| 13.7°C Dublin


As a staunch Dublin GAA supporter it was with great dismay that I realised I would miss the All Ireland semi-final versus Donegal due to the fact that I had booked a family holiday to Spain.

The family headed to the pool while I feverishly checked out station after station on the TV without a result. I resigned myself to RTE updates on my iPhone and a few texts from fellow loyal supporters and friends watching the game at home.

However, in a moment of pure good luck, I located BBC2NI and there before my eyes were the Donegal team standing for Amhran na Bfhionn. I was ecstatic, I was going to be able to watch the game of the year for the Dubs!

Wrong! Not only was I wrong from a watchability point of view as the game plan from Donegal prevented any sort of flowing football, I was also exposed to the most biased commentary from a TV panel that I have ever witnessed.

Unfortunately, the standard of football and the standard of commentary went hand in hand in the first half -- dire.

Dublin's attempt to try and play some sort of football that resembled our native game was totally hampered by Donegal's defensive tactics of playing one man up front and 14 inside their own 40.

At last, things got going in the second half. The slight improvement in the nature of the game did not endear the commentary team however, with the emphasis still very much on a Donegal win.

As we neared the end of the game, the Dublin dominance, even with only 14 men, thwarted the Donegal game and they gained the upper hand.

The ongoing 45 degree commentary by the BBC boys finally began to level out as we neared the 70-minute mark, and then with a final acknowledgment but only at the final whistle . . . it was over.

We had won. I rejoiced and all nationalities at the pool were subjected to a very animated "come on ye boys in blue". Up the Dubs!


bertie's view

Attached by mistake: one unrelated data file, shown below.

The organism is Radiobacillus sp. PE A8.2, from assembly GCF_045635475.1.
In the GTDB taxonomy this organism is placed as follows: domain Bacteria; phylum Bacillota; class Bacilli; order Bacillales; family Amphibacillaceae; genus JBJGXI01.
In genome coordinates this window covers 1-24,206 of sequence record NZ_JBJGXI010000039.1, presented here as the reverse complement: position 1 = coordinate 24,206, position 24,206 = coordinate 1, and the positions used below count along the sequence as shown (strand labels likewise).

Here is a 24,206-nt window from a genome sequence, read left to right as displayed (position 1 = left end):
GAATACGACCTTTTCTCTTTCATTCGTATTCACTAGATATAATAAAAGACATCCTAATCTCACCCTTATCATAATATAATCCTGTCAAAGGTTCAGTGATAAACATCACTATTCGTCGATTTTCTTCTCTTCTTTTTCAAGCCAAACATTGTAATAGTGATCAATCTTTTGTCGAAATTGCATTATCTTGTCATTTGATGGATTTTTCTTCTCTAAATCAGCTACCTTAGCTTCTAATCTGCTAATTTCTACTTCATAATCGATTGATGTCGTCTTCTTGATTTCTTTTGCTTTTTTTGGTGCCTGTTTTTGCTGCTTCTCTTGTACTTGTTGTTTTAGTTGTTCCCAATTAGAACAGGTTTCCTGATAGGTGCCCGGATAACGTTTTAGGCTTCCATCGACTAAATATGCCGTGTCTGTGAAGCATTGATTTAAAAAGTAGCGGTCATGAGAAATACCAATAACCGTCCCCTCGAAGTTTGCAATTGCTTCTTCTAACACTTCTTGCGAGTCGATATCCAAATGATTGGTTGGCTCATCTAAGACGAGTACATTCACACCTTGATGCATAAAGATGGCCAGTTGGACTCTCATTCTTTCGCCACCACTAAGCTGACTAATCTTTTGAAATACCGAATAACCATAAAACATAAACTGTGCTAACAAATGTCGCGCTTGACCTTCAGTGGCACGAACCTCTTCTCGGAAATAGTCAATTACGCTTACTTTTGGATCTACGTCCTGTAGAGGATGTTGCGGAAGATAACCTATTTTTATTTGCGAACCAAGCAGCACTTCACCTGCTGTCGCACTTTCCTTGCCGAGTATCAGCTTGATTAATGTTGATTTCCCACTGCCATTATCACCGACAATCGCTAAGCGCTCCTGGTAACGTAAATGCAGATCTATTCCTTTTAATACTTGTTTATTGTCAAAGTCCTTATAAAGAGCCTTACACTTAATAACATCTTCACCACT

I note from a recent interview with former Taoiseach Bertie Ahern that he thinks Gay Mitchell will win the presidential election. Considering this man's utterings on the economy, housing market, etc, etc, I am sure Mr Mitchell is very excited for his future prospects!

K Nolan Co Leitrim.

COURSING IS CRUEL Sinn Fein's assertion that Northern Ireland's ban on hare coursing is an attack on the 'rural way of life' is an insult to the majority of countryside dwellers who abhor cruelty.

Coursing is a minority activity, with an ever-dwindling following, so it's hard to fathom why any political party would alienate a large proportion of the electorate by backing it.

Fine Gael's 2011 election manifesto promised to renew 'outdated animal welfare legislation' with 'greater cooperation across the island of Ireland on animal welfare issues'. They should start by banning coursing and affording hares protection from persecution.

A Yourell BY EMAIL


With the lack of jobs available for young people in this country, it seems their only option is to go to Canada, New Zealand or Australia. All three countries are offering working holiday visas to young people.

A year or two living in one of these countries is a great opportunity and should be seized by as many young people as possible.